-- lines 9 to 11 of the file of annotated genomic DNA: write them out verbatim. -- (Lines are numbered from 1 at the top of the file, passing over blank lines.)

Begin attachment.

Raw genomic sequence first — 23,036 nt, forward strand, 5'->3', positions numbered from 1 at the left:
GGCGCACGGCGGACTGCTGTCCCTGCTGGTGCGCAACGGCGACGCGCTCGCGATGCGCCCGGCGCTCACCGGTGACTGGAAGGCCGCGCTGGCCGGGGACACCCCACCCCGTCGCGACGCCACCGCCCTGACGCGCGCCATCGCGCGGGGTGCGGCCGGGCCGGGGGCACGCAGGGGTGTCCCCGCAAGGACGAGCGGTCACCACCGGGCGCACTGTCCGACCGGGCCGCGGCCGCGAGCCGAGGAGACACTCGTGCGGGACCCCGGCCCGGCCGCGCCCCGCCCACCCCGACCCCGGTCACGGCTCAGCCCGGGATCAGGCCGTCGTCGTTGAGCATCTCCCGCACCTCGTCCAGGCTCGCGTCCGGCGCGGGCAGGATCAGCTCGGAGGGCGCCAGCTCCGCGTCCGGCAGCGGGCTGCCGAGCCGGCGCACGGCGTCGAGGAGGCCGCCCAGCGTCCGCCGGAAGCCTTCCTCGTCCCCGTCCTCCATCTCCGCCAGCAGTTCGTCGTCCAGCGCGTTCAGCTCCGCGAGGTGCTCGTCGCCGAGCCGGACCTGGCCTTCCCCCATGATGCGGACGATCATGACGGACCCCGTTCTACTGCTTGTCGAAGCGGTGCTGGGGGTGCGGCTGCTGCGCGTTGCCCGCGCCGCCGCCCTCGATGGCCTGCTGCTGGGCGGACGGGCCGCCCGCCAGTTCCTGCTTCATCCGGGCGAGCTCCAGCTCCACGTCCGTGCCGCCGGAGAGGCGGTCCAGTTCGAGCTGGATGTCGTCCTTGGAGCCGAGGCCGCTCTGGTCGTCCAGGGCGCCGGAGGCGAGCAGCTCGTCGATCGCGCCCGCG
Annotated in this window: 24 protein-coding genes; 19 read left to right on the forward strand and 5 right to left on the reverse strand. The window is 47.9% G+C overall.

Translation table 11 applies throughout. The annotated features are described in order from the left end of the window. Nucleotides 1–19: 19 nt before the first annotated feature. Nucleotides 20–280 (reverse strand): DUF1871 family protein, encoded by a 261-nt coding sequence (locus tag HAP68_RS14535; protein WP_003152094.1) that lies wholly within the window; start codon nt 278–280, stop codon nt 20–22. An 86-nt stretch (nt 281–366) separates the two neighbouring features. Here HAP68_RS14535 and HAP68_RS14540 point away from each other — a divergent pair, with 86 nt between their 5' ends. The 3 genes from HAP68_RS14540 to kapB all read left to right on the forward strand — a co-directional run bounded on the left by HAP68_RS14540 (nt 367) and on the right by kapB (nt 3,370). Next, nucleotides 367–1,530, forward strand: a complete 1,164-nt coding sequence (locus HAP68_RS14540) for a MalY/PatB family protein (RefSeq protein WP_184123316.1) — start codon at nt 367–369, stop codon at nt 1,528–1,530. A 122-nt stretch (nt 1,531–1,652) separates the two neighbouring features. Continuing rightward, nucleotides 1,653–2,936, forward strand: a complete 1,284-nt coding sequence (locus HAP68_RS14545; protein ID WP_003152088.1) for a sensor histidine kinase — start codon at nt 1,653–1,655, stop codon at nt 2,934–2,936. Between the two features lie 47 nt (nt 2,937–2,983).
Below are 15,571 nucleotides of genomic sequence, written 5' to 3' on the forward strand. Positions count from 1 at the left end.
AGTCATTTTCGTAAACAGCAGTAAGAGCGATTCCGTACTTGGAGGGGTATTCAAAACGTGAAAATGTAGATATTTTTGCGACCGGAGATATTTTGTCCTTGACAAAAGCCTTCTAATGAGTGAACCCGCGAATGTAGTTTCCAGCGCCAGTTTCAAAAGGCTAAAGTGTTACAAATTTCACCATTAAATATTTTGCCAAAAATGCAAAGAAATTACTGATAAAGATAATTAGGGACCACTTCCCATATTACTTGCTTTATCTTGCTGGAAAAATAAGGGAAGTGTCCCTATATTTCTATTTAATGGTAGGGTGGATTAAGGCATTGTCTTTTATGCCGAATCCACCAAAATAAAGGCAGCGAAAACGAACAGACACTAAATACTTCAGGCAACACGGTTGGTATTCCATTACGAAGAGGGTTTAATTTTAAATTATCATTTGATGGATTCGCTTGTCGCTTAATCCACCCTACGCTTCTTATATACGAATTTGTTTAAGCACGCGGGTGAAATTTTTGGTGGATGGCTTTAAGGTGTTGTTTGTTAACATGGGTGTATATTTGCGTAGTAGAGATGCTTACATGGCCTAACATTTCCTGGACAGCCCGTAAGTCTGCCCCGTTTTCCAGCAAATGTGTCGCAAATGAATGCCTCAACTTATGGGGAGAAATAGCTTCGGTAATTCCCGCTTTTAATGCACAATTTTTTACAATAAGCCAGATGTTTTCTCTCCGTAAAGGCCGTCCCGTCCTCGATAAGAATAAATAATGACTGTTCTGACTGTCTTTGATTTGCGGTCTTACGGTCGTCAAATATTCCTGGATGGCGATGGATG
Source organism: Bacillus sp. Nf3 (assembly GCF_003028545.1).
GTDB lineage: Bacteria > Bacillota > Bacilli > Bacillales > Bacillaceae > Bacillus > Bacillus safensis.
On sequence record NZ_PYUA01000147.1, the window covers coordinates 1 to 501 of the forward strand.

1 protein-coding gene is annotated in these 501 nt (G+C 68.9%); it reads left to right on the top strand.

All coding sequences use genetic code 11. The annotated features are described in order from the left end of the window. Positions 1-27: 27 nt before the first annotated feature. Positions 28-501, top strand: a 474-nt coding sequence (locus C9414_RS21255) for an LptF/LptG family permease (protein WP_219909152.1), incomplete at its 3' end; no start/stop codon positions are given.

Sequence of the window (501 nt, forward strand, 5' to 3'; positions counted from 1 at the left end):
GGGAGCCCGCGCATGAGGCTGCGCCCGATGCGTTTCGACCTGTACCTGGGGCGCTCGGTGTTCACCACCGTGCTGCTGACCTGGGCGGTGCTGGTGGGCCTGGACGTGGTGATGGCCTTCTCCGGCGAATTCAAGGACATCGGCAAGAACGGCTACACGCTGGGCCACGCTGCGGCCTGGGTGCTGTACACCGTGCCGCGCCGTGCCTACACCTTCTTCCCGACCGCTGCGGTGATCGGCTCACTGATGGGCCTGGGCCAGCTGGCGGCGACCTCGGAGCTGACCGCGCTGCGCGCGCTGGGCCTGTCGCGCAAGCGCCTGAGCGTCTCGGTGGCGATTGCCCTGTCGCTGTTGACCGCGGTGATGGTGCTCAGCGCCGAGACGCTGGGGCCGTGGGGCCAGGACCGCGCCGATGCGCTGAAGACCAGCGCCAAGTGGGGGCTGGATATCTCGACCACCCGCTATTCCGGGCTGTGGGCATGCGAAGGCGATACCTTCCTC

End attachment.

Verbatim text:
On sequence record NZ_PYUA01000147.1, the window covers coordinates 1 to 501 of the forward strand.

1 protein-coding gene is annotated in these 501 nt (G+C 68.9%); it reads left to right on the top strand.

All coding sequences use genetic code 11. The annotated features are described in order from the left end of the window. Positions 1-27: 27 nt before the first annotated feature. Positions 28-501, top strand: a 474-nt coding sequence (locus C9414_RS21255) for an LptF/LptG family permease (protein WP_219909152.1), incomplete at its 3' end; no start/stop codon positions are given.